ULP Manifesto 2007 Zambia
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United Liberal Party (ULP)
ZAMBIA THE COUNTRY FOR ALL
Zambia, situated in Southern Africa, is a land-locked country covering 752,612 square kilometres with a population of about 10 million people. Zambia is the third most urbanized country in Africa, with almost 50% Zambians living in urban areas, especially along the line of rail. Zambia is a potentially rich country with abundant natural resources such as land, water, minerals, forests and their biodiversity. Although it has 42 million hectares of arable land, only 6% is cropped annually, mostly under rain-fed agriculture. Rain-fed agriculture comes under severe threat during drought periods. Zambia has a mixed economy consisting of a modern urban-oriented sector confined to the line of rail, and a rural agricultural sector. After attaining political independence in 1964, Zambia was classified as a middle income country and one of the richest countries in Africa. From that time, state-run conglomerates called parastatals dominated the economic sector. Copper mining, the country’s symbol of economic wealth, contributing 95% of export earnings and 45% of government revenue during the decade after political independence, came under severe pressure as world copper prices fell in the mid 1970s. From a production of 713,000 metric tonnes in 1976 to about 300,000 tonnes in 1996, Zambia’s copper mines have continued to register losses and dwindling contribution to the country’s gross domestic product. Since the 1990s, the shrinking mining sector and widespread closures of most industries have compounded the problem of unemployment. Current data indicate that the majority of Zambians in both urban and rural areas are not in formal employment, with only 29% of women living in urban areas working in the formal sector. The shrinking job market, inflation, and the corresponding erosion of real earnings have reduced the capacity of most households to afford basic needs. Poverty and hunger now characterise most households — with per capita incomes of less than US$20. More than 80% of the Zambian population lives in abject poverty and squalor. In addition, Gini coefficients depict that 60% of the country’s income is enjoyed by less than 10% of the population, while 40% of the income is shared by more than 90% of the population.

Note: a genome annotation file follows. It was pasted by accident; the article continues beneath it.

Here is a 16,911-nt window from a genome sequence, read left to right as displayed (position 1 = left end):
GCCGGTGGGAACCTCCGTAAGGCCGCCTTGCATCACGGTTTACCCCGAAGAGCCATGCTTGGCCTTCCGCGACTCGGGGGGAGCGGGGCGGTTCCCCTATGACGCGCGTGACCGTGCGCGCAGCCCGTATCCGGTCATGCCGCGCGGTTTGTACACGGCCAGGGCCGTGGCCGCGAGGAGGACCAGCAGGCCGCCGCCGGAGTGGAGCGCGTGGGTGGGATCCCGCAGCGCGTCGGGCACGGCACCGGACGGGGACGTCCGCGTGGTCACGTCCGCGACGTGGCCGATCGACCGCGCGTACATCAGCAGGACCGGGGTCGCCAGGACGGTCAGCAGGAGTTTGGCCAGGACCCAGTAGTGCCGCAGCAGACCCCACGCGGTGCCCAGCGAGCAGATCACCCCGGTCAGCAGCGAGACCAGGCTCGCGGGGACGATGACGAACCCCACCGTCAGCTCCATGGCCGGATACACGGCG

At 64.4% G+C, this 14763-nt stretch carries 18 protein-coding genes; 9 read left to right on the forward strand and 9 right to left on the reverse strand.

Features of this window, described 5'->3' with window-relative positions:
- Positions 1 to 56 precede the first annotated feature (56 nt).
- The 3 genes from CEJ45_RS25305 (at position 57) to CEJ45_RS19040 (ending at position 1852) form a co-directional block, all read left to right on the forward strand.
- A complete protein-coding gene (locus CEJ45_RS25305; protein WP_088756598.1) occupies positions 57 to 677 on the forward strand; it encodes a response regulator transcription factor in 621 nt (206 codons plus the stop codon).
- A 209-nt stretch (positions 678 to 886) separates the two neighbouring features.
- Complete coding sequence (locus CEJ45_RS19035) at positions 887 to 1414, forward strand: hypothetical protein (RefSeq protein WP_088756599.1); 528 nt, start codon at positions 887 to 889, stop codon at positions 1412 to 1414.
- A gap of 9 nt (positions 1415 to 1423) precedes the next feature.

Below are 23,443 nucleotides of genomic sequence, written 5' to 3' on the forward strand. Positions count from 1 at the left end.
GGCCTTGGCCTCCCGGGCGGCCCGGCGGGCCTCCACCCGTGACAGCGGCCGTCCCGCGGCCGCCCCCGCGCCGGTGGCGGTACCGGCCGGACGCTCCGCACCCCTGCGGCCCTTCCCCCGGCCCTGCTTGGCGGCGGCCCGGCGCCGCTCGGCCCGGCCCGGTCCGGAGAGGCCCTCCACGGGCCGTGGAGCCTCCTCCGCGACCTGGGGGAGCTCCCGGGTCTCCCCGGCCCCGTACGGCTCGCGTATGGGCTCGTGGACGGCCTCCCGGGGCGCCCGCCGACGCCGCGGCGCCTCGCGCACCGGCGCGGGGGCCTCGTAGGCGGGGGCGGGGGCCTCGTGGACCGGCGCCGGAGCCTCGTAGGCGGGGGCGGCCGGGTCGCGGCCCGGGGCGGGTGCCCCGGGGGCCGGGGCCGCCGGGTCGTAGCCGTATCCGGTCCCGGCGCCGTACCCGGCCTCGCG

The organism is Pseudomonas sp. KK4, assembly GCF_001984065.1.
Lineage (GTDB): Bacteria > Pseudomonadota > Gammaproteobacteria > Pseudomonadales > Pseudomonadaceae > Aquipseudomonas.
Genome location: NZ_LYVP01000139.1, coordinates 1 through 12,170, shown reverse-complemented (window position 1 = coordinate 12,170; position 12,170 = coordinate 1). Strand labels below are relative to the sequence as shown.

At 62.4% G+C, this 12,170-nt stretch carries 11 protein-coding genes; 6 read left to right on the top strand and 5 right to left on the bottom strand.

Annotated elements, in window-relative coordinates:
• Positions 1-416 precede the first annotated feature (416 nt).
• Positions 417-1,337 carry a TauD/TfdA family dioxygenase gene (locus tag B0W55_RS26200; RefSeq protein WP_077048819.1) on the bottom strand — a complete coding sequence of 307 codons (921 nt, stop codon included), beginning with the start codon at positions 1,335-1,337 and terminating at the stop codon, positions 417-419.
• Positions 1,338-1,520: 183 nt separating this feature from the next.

LOST AND SQUANDERED OPPORTUNITIES FOR DEVELOPMENT
The ULP ascertains with great concern that in the period that the MMD has been in power, our country has been brought into economic chaos and the population is in despair. Political gimmicks and the MMD’s ulterior interests have compromised economic reforms by promoting policies that are inadequate to the national character. The incompetence, dilettantism, the absence and the incoherence of the current government decisions, vis-à-vis the prognosis set up by the ULP specialists, lead us to the conclusion that the achievement of Zambia’s economic straightening is impossible if the MMD government is maintained in power. It is time to recognise that the failure of governing must be stopped immediately if Zambia is to have another chance for economic and social recovery. The successive budgets under the MMD government have not been budgets of austerity, as they claim, but budgets of despair and trickery. Under these circumstances, the ULP finds it absolutely necessary to urgently apply a programme of reconstruction that is aimed at stopping the continued economic decline, create a favourable and stimulative economic background, remake the credibility of our country abroad and, above all, promote real reforms with bearable pace and social costs to the whole population. In this context, the agreements with international bodies must be negotiated and concluded with professionalism, for the benefit of our people so as to allow, concurrently, access to foreign financing, economic recovery, protection of national output, and gradual diminishing of the harsh social costs of the economic reforms. The ULP recognizes that the support of the people is essential if the objectives of our reforms are to be attained. Treating contemptuously the needs of the citizens, ignoring them, changing the reforms into a dogma that must be applied at any cost, even at the expense of life, can create big social discontents and dangers to democracy. In Zambia today, there is too much tension and hatred which cannot be cured by the stick of the police or by tear gas, neither can these ills be cured by diversions nor attempts to compromise and blackmail political opponents. Zambia’s socio-economic and political crises will be worse if we do not replace this confrontation with dialogue, and the dictates of the strong with consensus. Open-ended liberalisation and poor application of market reforms have shifted Zambia from a producer nation to a consumer and supermarket economy. Manufacturing, Mining and Agriculture have collapsed rendering Zambia’s competitive participation in the regional and international economic blocs meaningless. The decade of the MMD in government thus constitutes a lost and squandered opportunities, a scenario that should be frowned upon by the Zambian people. That is why the year 2006 is a crucial year for the future of the Zambian economy and society. Our country can be a victim of chaos and violence if those who lead Zambia will not succeed to stop the collapse of the economy and the deteriorating living standards of the population. We will not succeed to solve social conflicts peacefully if we negate dialogue and negotiation. The MMD government has no solutions at all for this country, at the economic, social and political levels. The ULP, therefore, offers the Zambian people, not only new ideas, a new course, and a new President, but also the promise of opportunity, the dignity of work, and a decent life for all. We will act decisively and ask to be held accountable if we fail to deliver on our promises.